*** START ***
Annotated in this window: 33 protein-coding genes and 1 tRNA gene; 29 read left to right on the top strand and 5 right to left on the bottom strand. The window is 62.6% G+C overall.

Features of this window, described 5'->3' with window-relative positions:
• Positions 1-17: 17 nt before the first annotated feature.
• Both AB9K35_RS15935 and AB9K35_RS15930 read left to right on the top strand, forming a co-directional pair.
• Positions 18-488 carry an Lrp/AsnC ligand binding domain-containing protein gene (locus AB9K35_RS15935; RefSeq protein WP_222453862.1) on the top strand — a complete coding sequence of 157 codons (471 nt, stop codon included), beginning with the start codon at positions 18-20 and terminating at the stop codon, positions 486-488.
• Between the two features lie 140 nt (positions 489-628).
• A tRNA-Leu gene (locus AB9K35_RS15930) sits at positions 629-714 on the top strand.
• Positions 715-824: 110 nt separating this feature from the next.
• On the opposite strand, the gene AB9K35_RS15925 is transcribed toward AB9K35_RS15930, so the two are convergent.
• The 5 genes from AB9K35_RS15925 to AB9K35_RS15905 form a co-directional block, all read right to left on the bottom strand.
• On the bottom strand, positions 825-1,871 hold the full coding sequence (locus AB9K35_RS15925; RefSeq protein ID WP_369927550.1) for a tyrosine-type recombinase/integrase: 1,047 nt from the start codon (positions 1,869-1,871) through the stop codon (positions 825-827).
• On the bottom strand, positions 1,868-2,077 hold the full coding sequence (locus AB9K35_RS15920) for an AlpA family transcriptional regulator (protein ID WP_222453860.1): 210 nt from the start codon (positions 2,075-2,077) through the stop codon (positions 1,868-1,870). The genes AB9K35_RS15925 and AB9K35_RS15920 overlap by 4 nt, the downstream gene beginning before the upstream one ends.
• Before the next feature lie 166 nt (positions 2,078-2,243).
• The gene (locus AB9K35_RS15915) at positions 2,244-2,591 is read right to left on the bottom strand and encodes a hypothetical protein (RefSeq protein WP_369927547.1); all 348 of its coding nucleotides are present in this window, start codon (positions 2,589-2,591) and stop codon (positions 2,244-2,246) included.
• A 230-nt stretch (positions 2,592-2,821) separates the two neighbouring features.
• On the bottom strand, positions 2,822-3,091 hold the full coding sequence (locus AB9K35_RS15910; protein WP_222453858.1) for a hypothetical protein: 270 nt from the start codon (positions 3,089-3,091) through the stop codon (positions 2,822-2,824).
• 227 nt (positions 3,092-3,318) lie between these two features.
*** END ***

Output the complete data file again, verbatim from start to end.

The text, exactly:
Annotated in this window: 33 protein-coding genes and 1 tRNA gene; 29 read left to right on the top strand and 5 right to left on the bottom strand. The window is 62.6% G+C overall.

Features of this window, described 5'->3' with window-relative positions:
• Positions 1-17: 17 nt before the first annotated feature.
• Both AB9K35_RS15935 and AB9K35_RS15930 read left to right on the top strand, forming a co-directional pair.
• Positions 18-488 carry an Lrp/AsnC ligand binding domain-containing protein gene (locus AB9K35_RS15935; RefSeq protein WP_222453862.1) on the top strand — a complete coding sequence of 157 codons (471 nt, stop codon included), beginning with the start codon at positions 18-20 and terminating at the stop codon, positions 486-488.
• Between the two features lie 140 nt (positions 489-628).
• A tRNA-Leu gene (locus AB9K35_RS15930) sits at positions 629-714 on the top strand.
• Positions 715-824: 110 nt separating this feature from the next.
• On the opposite strand, the gene AB9K35_RS15925 is transcribed toward AB9K35_RS15930, so the two are convergent.
• The 5 genes from AB9K35_RS15925 to AB9K35_RS15905 form a co-directional block, all read right to left on the bottom strand.
• On the bottom strand, positions 825-1,871 hold the full coding sequence (locus AB9K35_RS15925; RefSeq protein ID WP_369927550.1) for a tyrosine-type recombinase/integrase: 1,047 nt from the start codon (positions 1,869-1,871) through the stop codon (positions 825-827).
• On the bottom strand, positions 1,868-2,077 hold the full coding sequence (locus AB9K35_RS15920) for an AlpA family transcriptional regulator (protein ID WP_222453860.1): 210 nt from the start codon (positions 2,075-2,077) through the stop codon (positions 1,868-1,870). The genes AB9K35_RS15925 and AB9K35_RS15920 overlap by 4 nt, the downstream gene beginning before the upstream one ends.
• Before the next feature lie 166 nt (positions 2,078-2,243).
• The gene (locus AB9K35_RS15915) at positions 2,244-2,591 is read right to left on the bottom strand and encodes a hypothetical protein (RefSeq protein WP_369927547.1); all 348 of its coding nucleotides are present in this window, start codon (positions 2,589-2,591) and stop codon (positions 2,244-2,246) included.
• A 230-nt stretch (positions 2,592-2,821) separates the two neighbouring features.
• On the bottom strand, positions 2,822-3,091 hold the full coding sequence (locus AB9K35_RS15910; protein WP_222453858.1) for a hypothetical protein: 270 nt from the start codon (positions 3,089-3,091) through the stop codon (positions 2,822-2,824).
• 227 nt (positions 3,092-3,318) lie between these two features.